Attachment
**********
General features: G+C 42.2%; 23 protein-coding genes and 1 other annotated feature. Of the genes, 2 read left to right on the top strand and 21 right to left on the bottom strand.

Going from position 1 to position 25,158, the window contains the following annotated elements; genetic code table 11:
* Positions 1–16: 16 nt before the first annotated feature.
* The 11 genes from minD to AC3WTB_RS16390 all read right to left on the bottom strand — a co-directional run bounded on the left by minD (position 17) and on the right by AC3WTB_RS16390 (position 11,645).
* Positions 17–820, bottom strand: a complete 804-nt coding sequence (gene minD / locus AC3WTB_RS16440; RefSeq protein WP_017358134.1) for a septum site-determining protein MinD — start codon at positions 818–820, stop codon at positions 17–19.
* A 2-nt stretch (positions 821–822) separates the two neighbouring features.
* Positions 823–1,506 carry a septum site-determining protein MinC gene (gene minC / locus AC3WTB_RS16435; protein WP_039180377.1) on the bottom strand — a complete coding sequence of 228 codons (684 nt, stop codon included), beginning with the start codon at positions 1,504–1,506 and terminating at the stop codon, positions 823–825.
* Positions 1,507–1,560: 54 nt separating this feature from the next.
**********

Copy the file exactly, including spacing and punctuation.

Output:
General features: G+C 42.2%; 23 protein-coding genes and 1 other annotated feature. Of the genes, 2 read left to right on the top strand and 21 right to left on the bottom strand.

Going from position 1 to position 25,158, the window contains the following annotated elements; genetic code table 11:
* Positions 1–16: 16 nt before the first annotated feature.
* The 11 genes from minD to AC3WTB_RS16390 all read right to left on the bottom strand — a co-directional run bounded on the left by minD (position 17) and on the right by AC3WTB_RS16390 (position 11,645).
* Positions 17–820, bottom strand: a complete 804-nt coding sequence (gene minD / locus AC3WTB_RS16440; RefSeq protein WP_017358134.1) for a septum site-determining protein MinD — start codon at positions 818–820, stop codon at positions 17–19.
* A 2-nt stretch (positions 821–822) separates the two neighbouring features.
* Positions 823–1,506 carry a septum site-determining protein MinC gene (gene minC / locus AC3WTB_RS16435; protein WP_039180377.1) on the bottom strand — a complete coding sequence of 228 codons (684 nt, stop codon included), beginning with the start codon at positions 1,504–1,506 and terminating at the stop codon, positions 823–825.
* Positions 1,507–1,560: 54 nt separating this feature from the next.